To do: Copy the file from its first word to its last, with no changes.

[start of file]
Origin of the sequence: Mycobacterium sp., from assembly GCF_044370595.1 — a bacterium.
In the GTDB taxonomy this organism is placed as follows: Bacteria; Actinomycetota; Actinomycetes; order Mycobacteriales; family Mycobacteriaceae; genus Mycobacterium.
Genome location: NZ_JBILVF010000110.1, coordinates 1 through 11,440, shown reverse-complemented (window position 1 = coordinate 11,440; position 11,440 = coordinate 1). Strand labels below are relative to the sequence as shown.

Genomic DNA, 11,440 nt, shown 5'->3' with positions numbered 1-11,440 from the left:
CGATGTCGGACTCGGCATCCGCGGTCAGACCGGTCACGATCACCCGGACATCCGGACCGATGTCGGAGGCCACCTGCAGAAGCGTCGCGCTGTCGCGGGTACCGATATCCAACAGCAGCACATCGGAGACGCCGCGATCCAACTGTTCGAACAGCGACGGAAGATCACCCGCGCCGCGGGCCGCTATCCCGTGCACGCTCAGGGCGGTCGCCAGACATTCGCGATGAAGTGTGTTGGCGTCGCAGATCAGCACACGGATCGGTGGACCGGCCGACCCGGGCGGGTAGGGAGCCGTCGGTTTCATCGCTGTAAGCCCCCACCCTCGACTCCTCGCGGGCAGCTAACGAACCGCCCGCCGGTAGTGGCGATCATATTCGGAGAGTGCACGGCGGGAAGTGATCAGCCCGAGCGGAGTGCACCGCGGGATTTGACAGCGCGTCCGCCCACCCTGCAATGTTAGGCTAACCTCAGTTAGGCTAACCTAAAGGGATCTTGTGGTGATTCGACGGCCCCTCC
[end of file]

Origin of the sequence: Mycobacterium sp., from assembly GCF_044370595.1 — a bacterium.
In the GTDB taxonomy this organism is placed as follows: Bacteria; Actinomycetota; Actinomycetes; order Mycobacteriales; family Mycobacteriaceae; genus Mycobacterium.
Genome location: NZ_JBILVF010000110.1, coordinates 1 through 11,440, shown reverse-complemented (window position 1 = coordinate 11,440; position 11,440 = coordinate 1). Strand labels below are relative to the sequence as shown.

Genomic DNA, 11,440 nt, shown 5'->3' with positions numbered 1-11,440 from the left:
CGATGTCGGACTCGGCATCCGCGGTCAGACCGGTCACGATCACCCGGACATCCGGACCGATGTCGGAGGCCACCTGCAGAAGCGTCGCGCTGTCGCGGGTACCGATATCCAACAGCAGCACATCGGAGACGCCGCGATCCAACTGTTCGAACAGCGACGGAAGATCACCCGCGCCGCGGGCCGCTATCCCGTGCACGCTCAGGGCGGTCGCCAGACATTCGCGATGAAGTGTGTTGGCGTCGCAGATCAGCACACGGATCGGTGGACCGGCCGACCCGGGCGGGTAGGGAGCCGTCGGTTTCATCGCTGTAAGCCCCCACCCTCGACTCCTCGCGGGCAGCTAACGAACCGCCCGCCGGTAGTGGCGATCATATTCGGAGAGTGCACGGCGGGAAGTGATCAGCCCGAGCGGAGTGCACCGCGGGATTTGACAGCGCGTCCGCCCACCCTGCAATGTTAGGCTAACCTCAGTTAGGCTAACCTAAAGGGATCTTGTGGTGATTCGACGGCCCCTCC